However, when the control wheel 30 is rotated counterclockwise from its neutral position, by means of the described linkages, the upper leaf 382 seen in Fig. 7 is rotated counterclockwise.

The channel 406 is moved into an increased overlapping position with respect to port 397. Consequently, a greater amount of vacuum is applied to ports 397 and 387. By means of fitting 389 and flexible hosing 390, this increased vacuum is applied to the left banking bellows 19. Simultaneously, the channel 406 is moved out of its overlapping position with respect to port 399 and the atmosphere port 410 is moved into engagement with port 399. Atmosphere passes through port 391 and to the right banking bellows 20 by means of fitting 393 and flexible hose 394. The application of greater vacuum to the left banking bellows 19 and the application of atmosphere to the left bellows 20, instead of the slight vacuum normally applied to bellows 20, results in a contraction of bellows 19 and an expansion of bellows 20. The fuselage 12 is, as a result, banked to the left. Consequently, a rotation of the control wheel 30 from its neutral rotational position results in a rotation of the upper leaf 382 counterclockwise from its neutral rotational position and the fuselage 12 banks to the left, just as a real plane in actual flight banks to the left when the control wheel is rotated counterclockwise from the neutral position.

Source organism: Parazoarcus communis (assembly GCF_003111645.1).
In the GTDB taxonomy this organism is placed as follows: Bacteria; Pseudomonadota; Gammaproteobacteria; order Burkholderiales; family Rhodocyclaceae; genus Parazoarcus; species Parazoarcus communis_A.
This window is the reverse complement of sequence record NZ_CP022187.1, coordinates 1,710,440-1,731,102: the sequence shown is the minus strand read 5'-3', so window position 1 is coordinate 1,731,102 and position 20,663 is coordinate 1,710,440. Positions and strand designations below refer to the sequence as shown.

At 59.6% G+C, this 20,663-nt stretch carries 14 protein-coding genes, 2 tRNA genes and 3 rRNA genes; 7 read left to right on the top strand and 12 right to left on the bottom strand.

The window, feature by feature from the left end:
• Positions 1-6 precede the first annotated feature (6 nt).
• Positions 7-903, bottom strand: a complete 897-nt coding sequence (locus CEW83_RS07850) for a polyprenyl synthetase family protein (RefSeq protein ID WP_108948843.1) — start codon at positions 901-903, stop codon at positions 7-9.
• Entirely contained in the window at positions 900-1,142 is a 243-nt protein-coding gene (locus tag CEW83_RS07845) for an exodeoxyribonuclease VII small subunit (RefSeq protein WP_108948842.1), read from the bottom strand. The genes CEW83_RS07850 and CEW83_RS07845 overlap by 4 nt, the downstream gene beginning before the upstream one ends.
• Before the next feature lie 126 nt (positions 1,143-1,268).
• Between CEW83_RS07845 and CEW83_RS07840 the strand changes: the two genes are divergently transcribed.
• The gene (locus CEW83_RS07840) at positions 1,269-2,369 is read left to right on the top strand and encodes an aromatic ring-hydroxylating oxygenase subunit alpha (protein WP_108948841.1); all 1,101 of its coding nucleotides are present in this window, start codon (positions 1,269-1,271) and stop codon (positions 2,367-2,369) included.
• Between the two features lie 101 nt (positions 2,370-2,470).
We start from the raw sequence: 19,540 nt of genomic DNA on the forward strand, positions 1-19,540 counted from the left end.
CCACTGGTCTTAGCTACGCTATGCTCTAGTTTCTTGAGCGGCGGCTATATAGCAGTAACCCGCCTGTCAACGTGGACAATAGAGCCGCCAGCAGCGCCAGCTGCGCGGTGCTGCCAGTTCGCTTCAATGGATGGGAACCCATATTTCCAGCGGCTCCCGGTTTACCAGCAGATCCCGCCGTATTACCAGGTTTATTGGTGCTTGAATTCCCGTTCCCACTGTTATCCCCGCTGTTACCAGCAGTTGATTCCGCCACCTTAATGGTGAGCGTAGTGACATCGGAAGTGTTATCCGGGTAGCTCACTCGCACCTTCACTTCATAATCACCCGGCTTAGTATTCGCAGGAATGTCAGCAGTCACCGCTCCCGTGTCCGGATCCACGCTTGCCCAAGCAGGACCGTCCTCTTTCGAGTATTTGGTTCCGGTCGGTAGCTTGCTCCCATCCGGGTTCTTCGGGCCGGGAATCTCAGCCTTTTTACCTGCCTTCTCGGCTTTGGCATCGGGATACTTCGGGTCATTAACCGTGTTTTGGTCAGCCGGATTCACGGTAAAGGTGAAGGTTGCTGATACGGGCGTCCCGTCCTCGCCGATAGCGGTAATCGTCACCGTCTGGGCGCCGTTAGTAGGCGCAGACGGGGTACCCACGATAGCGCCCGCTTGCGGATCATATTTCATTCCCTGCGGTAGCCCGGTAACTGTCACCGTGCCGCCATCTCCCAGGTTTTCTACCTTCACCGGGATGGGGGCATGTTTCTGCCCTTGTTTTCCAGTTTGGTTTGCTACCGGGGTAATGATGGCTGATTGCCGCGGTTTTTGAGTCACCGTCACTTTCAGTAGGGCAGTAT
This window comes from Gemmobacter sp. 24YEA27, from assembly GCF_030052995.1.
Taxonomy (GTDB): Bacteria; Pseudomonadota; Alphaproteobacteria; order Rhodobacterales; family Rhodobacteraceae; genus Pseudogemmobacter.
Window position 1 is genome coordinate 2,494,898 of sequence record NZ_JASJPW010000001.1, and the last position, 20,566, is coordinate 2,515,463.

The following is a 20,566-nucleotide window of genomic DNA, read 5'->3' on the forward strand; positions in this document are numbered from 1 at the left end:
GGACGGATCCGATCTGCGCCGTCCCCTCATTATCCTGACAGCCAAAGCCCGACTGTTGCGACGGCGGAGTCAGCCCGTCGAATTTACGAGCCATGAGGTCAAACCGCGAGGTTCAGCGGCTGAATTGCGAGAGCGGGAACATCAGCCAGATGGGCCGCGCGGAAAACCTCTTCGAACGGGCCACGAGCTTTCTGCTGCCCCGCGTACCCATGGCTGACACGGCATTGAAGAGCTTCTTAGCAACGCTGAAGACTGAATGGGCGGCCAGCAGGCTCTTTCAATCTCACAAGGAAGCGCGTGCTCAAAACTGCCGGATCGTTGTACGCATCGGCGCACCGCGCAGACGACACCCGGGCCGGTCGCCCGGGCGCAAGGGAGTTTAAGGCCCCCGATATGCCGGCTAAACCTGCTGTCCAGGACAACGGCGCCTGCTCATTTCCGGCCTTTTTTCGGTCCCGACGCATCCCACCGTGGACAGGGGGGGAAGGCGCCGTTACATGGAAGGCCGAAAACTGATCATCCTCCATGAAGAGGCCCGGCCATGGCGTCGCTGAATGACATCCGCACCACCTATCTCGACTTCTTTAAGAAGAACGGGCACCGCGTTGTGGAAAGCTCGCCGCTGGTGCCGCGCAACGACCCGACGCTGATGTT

On the other hand, should the control wheel 30 be rotated clockwise from its neutral position, the upper leaf 382 is rotated clockwise from its neutral position. Increased vacuum is applied to the ports 399 and 391 and consequently to the right banking bellows 20. At the same time, atmosphere port 408 engages port 397 admitting atmosphere to this port and through fitting 389 and flexible hose 390, atmosphere is admitted to the left banking bellows 19. The application of increased vacuum to the right bellows 20 and the application of atmosphere to the left banking bellows 19, instead of the normal slight vacuum admitted to the left banking bellows 19, results in a banking of the fuselage 12 to the right. Accordingly, a rotation of the control wheel 30 clockwise from its neutral position results in a banking of the fuselage 12 to the right, just as in the case of a real plane in actual flight where the rotation of the control wheel clockwise from its neutral position results in a banking of the plane to the right.

0 For future reference it might be underscored at this point that when the control wheel 30 is rotated counterclockwise from its neutral position the upper leaf 382 of the aileron valve 196 is rotated counterclockwise from its neutral position, and that a clockwise rotation of the control wheel 30 from its neutral position also results in a clockwise rotation of the upper leaf 382 from its neutral position.